All photos taken with Cherry Mobile Flare.
On May 15, 1754, at about 9 or 10 o’clock in the evening, the volcano quite unexpectedly commenced to roar and emit sky-high, formidable flames intermixed with glowing rocks which, falling back upon the island and rolling down the slopes of the mountain, created the impression of a large river of fire. **
That was how an Augustinian priest recounted Taal’s eruption more than two centuries ago. The present-day Taal, however, the world’s smallest active volcano, has no inch of a clue that it once drew fear and terror. It’s an adorable sight up close and afar, Katy Perry even made it a background for her music video. No matter how, and no matter how far you look at it, you can’t look at Taal without admiration. As you dine at Leslie’s in the company of friends and that steaming bulalo, and while you’re up in the air in the giant ferris wheel at Sky Ranch, you’ll wonder what story lies behind the size of Taal. Before you know it, you’ve already gotten on a boat, ready to cross that lake to see for yourself what has captured the hearts of many.
How to Get There
There are many roads leading to Taal Volcano. The most popular, especially for those who have private cars, is the way from Tagaytay. Why not, it’s hitting two birds in one stone. Perhaps a day of exploring Tagaytay and an overnight stay in one of its hotels, then a morning trek to Taal will be perfect for a weekend.
The road past the rotunda has a number of signages offering boat rides to the volcano. Some men hold cardboards and clearbooks, ready to pitch their sales talk to you anytime. Be very good at haggling or you’ll feel ripped off even before the adventure starts. Some hotels like Club Balai Isabel and Taal Yacht Club also offer tours to Taal.
Just as many tourists do, you can always take the winding road from Tagaytay down to Talisay, a fishing village right on the shores of Taal Lake. This may be the best option if you have a car, or if you’re touring as a group, since the tricycle ride to Talisay can cost you several hundreds of pesos. If you’re a bit short in budget, this route may work well for you:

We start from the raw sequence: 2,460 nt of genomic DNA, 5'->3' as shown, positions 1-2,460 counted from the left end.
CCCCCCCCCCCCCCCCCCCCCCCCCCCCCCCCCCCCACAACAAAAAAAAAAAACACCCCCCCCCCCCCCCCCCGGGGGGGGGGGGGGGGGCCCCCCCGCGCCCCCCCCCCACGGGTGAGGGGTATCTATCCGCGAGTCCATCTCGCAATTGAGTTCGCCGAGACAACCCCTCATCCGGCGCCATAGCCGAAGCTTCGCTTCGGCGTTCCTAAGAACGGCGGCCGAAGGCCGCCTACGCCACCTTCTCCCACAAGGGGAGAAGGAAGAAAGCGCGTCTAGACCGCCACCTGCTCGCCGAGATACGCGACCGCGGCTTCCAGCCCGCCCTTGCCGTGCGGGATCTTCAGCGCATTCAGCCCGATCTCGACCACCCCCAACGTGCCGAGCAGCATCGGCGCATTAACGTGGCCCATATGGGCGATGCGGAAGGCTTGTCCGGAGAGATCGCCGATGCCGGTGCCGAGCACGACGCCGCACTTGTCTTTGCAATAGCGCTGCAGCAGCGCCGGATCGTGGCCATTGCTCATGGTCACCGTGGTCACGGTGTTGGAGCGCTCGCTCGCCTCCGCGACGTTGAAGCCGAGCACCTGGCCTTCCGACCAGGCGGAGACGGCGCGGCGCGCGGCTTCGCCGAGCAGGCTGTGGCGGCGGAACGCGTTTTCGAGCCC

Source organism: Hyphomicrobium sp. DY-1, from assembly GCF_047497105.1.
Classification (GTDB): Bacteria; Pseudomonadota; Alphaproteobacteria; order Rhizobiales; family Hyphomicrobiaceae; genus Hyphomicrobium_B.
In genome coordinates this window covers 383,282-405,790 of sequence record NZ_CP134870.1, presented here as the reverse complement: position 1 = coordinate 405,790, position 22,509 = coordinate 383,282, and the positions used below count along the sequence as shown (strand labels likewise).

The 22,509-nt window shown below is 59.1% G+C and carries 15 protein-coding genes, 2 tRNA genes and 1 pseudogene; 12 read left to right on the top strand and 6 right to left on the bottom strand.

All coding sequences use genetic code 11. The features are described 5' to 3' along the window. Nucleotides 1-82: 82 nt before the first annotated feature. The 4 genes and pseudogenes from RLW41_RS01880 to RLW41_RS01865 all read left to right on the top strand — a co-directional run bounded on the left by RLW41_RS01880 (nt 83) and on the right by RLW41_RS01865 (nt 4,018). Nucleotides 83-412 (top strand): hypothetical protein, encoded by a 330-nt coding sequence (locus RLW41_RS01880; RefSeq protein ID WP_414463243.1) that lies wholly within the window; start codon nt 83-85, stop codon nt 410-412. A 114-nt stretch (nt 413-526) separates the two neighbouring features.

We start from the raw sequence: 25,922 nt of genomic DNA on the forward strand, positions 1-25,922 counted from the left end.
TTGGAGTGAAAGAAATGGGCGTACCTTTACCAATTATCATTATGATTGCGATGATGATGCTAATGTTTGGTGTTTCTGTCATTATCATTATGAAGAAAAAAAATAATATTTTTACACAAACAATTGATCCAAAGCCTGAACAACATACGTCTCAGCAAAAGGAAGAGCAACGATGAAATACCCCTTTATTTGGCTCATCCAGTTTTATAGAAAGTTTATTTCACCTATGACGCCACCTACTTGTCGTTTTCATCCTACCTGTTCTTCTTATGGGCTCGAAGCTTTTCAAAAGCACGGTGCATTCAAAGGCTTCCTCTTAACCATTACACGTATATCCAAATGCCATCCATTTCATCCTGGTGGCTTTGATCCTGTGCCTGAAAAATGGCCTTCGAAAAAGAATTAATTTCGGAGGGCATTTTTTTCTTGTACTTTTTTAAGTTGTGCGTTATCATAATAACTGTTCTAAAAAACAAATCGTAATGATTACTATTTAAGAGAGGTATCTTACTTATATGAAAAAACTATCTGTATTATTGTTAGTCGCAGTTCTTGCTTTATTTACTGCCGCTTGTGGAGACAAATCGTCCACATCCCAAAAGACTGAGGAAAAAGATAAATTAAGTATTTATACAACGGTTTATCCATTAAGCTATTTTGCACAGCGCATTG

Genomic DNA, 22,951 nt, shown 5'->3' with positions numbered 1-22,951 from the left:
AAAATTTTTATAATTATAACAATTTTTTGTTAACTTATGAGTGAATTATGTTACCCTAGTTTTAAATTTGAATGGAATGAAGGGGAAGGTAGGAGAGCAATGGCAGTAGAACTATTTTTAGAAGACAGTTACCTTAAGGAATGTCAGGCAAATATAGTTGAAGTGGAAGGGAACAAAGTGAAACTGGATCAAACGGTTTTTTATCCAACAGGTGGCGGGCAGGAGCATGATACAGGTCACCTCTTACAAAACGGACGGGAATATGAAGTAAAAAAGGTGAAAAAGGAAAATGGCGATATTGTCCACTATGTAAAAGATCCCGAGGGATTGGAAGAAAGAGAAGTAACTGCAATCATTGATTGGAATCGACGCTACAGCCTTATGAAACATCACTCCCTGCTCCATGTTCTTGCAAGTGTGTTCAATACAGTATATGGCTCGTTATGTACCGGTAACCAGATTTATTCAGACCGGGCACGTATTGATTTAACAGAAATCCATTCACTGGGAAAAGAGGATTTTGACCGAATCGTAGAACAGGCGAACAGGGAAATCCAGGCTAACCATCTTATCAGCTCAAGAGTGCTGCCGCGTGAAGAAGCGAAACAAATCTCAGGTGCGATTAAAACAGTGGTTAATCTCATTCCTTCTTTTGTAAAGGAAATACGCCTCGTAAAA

- From the terminal in Buendia, take a bus (e.g. JAC Liner, JAM Liner) to Lipa City. The bus fare is about P100, and travel time takes roughly 2 hours.
- Get off at Tanauan City, and take a short tricycle ride to McDo for P10. There, you will find jeepneys bound for Talisay. For less than P50, you’ll embark on a 30-minute ride until you see the signs for boat rental, which starts at P1500. Or tell the driver you need a boat and he’ll probably know where to drop you off.
- From Talisay, crossing the lake can take about 45 minutes.
When you reach the foot of Taal, you need to register at the tourist center for P50 per head. You can also arrange with them the rental for a horse, usually priced at P500-P750, and a guide for P350 to take you to the crater. To scrap this from your expenses, drop the guide and the horse and find your way up to the crater. The easy trail can normally take you 45 minutes, but longer when you get lost. Well, just follow the horses (and the horse poo), and you will eventually get to the viewing deck.
From the viewdeck at the mouth of the volcano, everything is breathtaking. Right there and then, it will finally dawn on you that you’re looking at an island (Vulcan Point), that small solitary island in the middle of a lake on an island (Taal Volcano) within a lake (Taal Lake) on an island (the island of Luzon). A mouthful, huh. When you look down, out of curiosity, you try to fine-tune your sight to check if the water is boiling, but you’re actually a little too far, all you can figure out is a wide emerald lake reflecting the sky. You notice some tint of copper on the surface of the lake. Steam rises from its shallow muddy shores. Right there and then, your hobbit-blood jumps for joy, because down there lies more adventures.
WORD OF MOUTH
MELISSA–A trip to Tagaytay and Taal is a quick fix to escape from the busy metro. For those with cars, the roadtrip will definitely be great. While watching Taal from afar can already wow you, trekking is surely more fun especially for climbing enthusiasts. So, by all means, go down and experience Taal on foot.
RANDOLPH–Trekking in Taal Volcano is a sure way to unplug from city life. At the crater where you get a 360 degree view of Taal, you will get glued to the sight of the green lake, the trees, and the community at the foot of the volcano. Don’t miss the view from the Red Lava or Pulang Lupa. It’s awesome.
JOY–The Calauit trail is easy. For the more adventurous (and earth science virtuoso), the Tabaro trail offers greater thrill. That’s where you’ll see a variety of metamorphic rocks, which are remnants of the volcano’s last eruption. Experiencing Taal face to face, that close, where right before your eyes you see sulfuric fumes come out of the earth and the blue-green water shine in its crater–is indeed worth every minute of the climb.
KAT–If you want outdoor adventure without spending a lot of money, look no further than Taal Volcano. It’s an island in a lake within an island–that alone can make you want to see this natural wonder. It literally takes your breath away, especially right after that uphill trek, but the view from the crater is terrific you’ll want to spend hours there to relax, take photos, and just be one with nature.
** Quoted from a Rappler article, When Taal Volcano Erupted for 6 Months by Pia Rañada